Always Reforming: Dysfunctions and decline


Last week we focused on assessment and why that process is so important. Assessment informs a local church of the true condition of ministry. It answers the question – “Are we making disciples fully formed in the image of Christ in character and conduct?' If not, you are merely engaging in fruitless activity.

There is a not-so-affirming description of the way many so-called churches function. It is known as the “Happy-Clappy Syndrome.” Let me explain. Churches trapped in this syndrome refuse to entertain anything that is even remotely negative. Criticism, even that which is 100 percent accurate, is strictly forbidden. Often pastors in these churches are quick to cite the ‘touch not my anointed” passage. The Hebrew verb in this passage (Psalm 105:15 and other passages) refers to physical violence, not, accountability). All leaders MUST be held accountable for their leadership. Failure to do so brings major discredit to the Lord and to the church.

Every church has some dysfunction. Identifying those dysfunctions enables the church to correct those issues. Carefully consider the following items. Identify those that are operative in the church where you gather. Encourage the leadership to bring correction to them. They erode and diminish the Great Commission.

Factors producing failure and decline

The church and her leaders accept activity as a substitute for biblical effectiveness.

Failure to objectively measure true ministry effectiveness – are we making disciples?

Failure in the Pastoral Call Process – 9 out of 10 pastors are deficient leaders and their ministry history confirms this fact, yet, churches do not engage viable and diligent vetting to disclose this fact. They call them anyhow. The most accurate predictor of what a leader will do in the future is what he has done in the past.

Failure to engage in periodic objective assessment of ministry endeavors (a minimum of once a month)

Failure to communicate at all levels in a manner that is accurate, timely and abundant

Failure on the part of pastor/elders to connect with other leaders that will hold them accountable. (cf. the situation currently underway in Chicago with a mega-church pastor, one of many that emerged in 2018).

Failure on the part of pastor/elders to invite and accept relationships that insist on mutual transparency and vulnerability leading to true accountability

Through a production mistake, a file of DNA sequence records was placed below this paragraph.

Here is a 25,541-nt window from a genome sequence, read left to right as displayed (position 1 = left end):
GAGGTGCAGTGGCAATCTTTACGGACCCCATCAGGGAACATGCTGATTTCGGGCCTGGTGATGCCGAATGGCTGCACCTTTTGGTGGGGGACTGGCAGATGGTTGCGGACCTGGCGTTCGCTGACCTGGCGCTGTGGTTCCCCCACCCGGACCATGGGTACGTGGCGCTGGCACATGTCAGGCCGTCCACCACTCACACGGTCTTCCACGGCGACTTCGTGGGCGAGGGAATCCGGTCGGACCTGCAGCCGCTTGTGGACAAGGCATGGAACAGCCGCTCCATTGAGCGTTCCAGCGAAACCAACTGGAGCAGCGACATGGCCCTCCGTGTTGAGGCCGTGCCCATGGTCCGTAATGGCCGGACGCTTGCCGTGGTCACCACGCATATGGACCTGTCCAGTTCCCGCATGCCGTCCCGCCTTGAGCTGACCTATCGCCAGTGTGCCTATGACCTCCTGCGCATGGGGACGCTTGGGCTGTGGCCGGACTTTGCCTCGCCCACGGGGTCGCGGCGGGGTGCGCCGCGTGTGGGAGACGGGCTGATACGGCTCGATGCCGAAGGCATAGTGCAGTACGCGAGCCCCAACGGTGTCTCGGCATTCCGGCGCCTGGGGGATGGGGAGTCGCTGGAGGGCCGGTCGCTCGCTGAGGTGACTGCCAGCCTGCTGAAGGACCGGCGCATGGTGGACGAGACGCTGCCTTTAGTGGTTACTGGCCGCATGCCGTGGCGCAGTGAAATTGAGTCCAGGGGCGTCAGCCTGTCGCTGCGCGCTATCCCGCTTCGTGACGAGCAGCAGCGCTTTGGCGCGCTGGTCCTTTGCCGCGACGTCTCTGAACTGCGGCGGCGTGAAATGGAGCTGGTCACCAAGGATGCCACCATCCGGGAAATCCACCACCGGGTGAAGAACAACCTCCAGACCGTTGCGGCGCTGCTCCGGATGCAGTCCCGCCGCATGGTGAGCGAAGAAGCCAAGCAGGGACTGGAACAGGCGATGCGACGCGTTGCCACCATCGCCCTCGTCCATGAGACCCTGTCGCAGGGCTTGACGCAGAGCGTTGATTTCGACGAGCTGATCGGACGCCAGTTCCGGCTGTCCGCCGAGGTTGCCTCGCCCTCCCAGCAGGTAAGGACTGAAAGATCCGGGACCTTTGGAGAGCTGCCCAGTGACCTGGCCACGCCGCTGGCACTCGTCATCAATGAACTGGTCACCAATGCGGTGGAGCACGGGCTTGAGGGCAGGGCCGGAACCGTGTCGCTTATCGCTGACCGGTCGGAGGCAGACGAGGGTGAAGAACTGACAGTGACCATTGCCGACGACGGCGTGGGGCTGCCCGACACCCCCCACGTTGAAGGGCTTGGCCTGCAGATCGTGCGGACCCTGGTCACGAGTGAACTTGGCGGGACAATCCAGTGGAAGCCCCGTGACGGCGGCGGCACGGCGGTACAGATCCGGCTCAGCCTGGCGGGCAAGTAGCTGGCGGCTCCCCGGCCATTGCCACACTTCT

Failure on the part of pastor/elders and congregations to regard the scripture as sufficient, the living word of God rather than a collection of ancient writings and information. More to come on this vital topic.

Failure to abide by the injunction/command in the Epistle of James – – be doers of the word not merely hearers

Failure for decades by the church to equip the people with a functional biblical literacy

Failure by the people/members to live in obedience to 1 Peter 3:15 – a result of biblical ignorance

Failure on the part of the church to validate professions of faith; many people who are members of the church are not redeemed. The church must consist of regenerate people.

Failure to define with theological precision terms that shape the transformation process. People must know, understand, and apply these terms if growth in grace is the expected and desired result.

Failure to connect in effective and fruitful ways with the community in which the church exists. Lost/unsaved people are not the enemy, but, they are often treated as though they are.

Failure to establish a systematic and ongoing leadership development ministry that prepares men for future leadership

Failure to define ministry objectives with exegetical precision and support that is monitored by a periodic accountability process

Failure to enlist men to lead who are true leaders. According to Barna, only 1 in 8 pastors are habitual rather than situational or circumstantial leaders. IgniteUS sees this as 1 in 10. Situational or circumstantial leaders maintain status quo – they are managers not leaders.

Next week – Level 5 leaders